We have over 100,000 visitors each month, but in the whole of 2013 less than £1,000 was raised from donations. We rely on donations and cannot continue to maintain our database and website unless this increases considerably in 2014. Please make a donation today. More information on our financial position >>>
Search Page Content
   Bookmark and Share
   
    By donating to PFAF, you can help support and expand our activities
    Plant Suppliers: Click here for a List

Physalis pruinosa - L.                
                 
Common Name Strawberry Tomato
Family Solanaceae
Synonyms P. pubescens grisea. Waterfall. = P. pubescens (Cornucopia)
Known Hazards All parts of the plant, except the fruit, are poisonous[19, 65].
Habitats Dry open often sandy soils, old fields and wasteland[43].
Range Eastern N. America - Wisconsin, New York and south to Florida.
Edibility Rating  
Medicinal Rating  
Care
Fully Hardy Well drained soil Moist Soil Semi-shade Full sun

Summary       

Physical Characteristics       
 icon of manicon of flower
Physalis pruinosa is a ANNUAL growing to 0.6 m (2ft).
It is hardy to zone (UK) 5 and is not frost tender. It is in flower from Jul to September. The flowers are hermaphrodite (have both male and female organs) and are pollinated by Insects.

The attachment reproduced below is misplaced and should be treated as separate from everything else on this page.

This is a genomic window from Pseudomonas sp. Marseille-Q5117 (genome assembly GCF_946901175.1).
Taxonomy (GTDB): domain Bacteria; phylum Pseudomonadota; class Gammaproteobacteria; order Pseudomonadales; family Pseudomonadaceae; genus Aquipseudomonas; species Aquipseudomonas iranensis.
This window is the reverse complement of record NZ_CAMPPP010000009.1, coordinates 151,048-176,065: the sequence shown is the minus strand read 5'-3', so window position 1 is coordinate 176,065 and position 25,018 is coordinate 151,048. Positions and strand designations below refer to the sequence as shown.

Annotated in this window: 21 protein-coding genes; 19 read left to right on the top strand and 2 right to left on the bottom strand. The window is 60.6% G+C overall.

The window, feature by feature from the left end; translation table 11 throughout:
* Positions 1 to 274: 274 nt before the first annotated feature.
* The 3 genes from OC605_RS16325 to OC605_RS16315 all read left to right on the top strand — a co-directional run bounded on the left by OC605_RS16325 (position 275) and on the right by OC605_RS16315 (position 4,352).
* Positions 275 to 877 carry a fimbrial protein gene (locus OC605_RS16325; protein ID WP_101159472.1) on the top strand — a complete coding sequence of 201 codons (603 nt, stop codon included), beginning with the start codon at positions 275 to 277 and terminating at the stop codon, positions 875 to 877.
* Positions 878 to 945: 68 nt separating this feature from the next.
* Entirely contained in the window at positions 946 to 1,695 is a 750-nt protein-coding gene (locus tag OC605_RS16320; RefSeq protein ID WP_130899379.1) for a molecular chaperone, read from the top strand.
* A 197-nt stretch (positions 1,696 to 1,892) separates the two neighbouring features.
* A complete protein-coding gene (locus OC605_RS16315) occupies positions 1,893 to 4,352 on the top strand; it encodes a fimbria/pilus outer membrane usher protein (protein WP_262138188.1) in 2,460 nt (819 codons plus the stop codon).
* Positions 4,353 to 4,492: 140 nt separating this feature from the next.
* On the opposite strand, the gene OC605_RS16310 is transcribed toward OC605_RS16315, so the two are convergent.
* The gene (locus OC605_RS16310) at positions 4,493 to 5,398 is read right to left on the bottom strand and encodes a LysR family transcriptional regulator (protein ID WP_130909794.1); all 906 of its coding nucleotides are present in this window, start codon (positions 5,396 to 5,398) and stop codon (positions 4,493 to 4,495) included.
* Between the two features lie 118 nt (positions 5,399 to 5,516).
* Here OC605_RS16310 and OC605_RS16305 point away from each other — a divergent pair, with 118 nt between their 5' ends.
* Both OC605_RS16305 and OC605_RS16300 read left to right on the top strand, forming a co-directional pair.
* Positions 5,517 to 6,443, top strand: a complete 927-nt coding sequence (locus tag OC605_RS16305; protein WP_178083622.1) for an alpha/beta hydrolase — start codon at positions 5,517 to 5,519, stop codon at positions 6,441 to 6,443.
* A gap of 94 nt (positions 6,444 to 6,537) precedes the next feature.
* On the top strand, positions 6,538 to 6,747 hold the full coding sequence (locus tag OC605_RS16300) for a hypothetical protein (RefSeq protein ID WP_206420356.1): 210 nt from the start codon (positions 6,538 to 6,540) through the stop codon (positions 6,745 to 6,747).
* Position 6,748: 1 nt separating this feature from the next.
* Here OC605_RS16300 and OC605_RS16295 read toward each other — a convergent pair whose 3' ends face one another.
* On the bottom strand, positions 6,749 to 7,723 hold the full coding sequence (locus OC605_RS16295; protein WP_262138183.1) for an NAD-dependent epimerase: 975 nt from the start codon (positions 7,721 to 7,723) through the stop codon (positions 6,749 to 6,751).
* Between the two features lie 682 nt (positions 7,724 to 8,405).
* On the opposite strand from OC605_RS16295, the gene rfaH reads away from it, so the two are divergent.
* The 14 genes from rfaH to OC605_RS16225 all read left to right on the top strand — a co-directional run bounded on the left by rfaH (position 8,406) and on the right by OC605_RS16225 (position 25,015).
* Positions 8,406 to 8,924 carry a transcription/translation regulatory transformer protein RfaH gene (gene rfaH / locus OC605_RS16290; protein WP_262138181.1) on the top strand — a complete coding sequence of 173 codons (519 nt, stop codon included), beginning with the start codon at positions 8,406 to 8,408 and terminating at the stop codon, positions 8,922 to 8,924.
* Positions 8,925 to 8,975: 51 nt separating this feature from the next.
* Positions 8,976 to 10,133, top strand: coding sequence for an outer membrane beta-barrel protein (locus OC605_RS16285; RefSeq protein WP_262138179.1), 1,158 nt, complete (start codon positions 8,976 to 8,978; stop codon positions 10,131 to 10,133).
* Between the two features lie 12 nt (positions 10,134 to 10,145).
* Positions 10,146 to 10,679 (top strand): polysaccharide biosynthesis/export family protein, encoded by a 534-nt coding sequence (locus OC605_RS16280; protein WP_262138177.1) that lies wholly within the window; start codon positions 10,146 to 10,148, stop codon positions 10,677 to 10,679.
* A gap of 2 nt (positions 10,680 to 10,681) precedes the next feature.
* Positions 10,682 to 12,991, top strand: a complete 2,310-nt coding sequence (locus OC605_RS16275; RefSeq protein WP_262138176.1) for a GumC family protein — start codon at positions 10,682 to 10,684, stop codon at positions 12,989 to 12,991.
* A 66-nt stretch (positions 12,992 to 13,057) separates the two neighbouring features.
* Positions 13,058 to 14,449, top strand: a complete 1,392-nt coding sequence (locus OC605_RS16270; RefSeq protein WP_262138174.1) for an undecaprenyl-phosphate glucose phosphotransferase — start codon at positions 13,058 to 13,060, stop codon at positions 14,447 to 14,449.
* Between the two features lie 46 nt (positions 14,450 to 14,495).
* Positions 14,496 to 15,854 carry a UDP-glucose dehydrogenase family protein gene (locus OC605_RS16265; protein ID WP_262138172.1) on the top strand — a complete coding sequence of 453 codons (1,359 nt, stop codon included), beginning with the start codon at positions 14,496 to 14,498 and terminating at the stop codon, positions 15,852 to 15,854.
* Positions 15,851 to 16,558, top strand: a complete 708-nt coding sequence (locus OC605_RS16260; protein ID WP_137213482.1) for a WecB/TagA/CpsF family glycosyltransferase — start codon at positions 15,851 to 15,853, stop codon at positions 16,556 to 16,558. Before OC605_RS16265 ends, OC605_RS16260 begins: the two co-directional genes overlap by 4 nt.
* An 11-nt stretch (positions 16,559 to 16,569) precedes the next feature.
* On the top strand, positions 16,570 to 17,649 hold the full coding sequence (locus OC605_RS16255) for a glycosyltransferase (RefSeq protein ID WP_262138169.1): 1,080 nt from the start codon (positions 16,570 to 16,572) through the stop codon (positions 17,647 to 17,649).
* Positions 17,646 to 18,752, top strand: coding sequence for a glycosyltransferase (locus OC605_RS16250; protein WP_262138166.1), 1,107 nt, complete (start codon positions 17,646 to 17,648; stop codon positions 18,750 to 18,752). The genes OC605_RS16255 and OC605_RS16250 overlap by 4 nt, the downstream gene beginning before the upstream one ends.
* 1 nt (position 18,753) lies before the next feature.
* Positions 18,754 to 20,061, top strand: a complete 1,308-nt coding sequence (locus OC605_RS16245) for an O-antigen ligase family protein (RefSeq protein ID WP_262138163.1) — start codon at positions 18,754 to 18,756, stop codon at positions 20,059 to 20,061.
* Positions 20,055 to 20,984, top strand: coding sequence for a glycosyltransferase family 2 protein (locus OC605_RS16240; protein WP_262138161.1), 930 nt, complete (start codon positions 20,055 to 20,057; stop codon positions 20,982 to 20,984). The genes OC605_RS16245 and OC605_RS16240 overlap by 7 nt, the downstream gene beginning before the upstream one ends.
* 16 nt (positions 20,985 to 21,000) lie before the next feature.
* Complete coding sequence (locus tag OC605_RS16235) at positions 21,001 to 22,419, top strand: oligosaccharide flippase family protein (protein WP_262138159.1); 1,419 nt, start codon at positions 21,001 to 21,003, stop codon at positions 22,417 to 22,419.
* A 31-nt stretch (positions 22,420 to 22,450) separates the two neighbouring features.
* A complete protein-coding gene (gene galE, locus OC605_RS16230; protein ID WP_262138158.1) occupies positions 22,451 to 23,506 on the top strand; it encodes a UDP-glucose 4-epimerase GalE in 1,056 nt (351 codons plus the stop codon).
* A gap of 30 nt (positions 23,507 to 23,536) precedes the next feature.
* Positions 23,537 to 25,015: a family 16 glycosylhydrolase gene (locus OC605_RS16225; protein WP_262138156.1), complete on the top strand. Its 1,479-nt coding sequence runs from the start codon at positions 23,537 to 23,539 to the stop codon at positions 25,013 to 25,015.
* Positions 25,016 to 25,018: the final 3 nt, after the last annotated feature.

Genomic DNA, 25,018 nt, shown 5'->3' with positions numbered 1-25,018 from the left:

USDA hardiness zone : 4-8


Suitable for: light (sandy), medium (loamy) and heavy (clay) soils and prefers well-drained soil. Suitable pH: acid, neutral and basic (alkaline) soils. It can grow in semi-shade (light woodland) or no shade. It prefers dry or moist soil.

Physalis pruinosa Strawberry Tomato


http://commons.wikimedia.org/wiki/User:Carstor
Physalis pruinosa Strawberry Tomato
   
Habitats       
 Cultivated Beds;
Edible Uses                                         
Edible Parts: Fruit.
Edible Uses:

Fruit - raw or cooked in pies, preserves etc[105]. A delicious bitter sweet flavour. The plant conveniently wraps up each fruit in its own 'paper bag' (botanically, the calyx) to protect it from pests and the elements. This calyx is toxic and should not be eaten.
Medicinal Uses
Plants For A Future can not take any responsibility for any adverse effects from the use of plants. Always seek advice from a professional before using a plant medicinally.



None known
Other Uses
None known
Cultivation details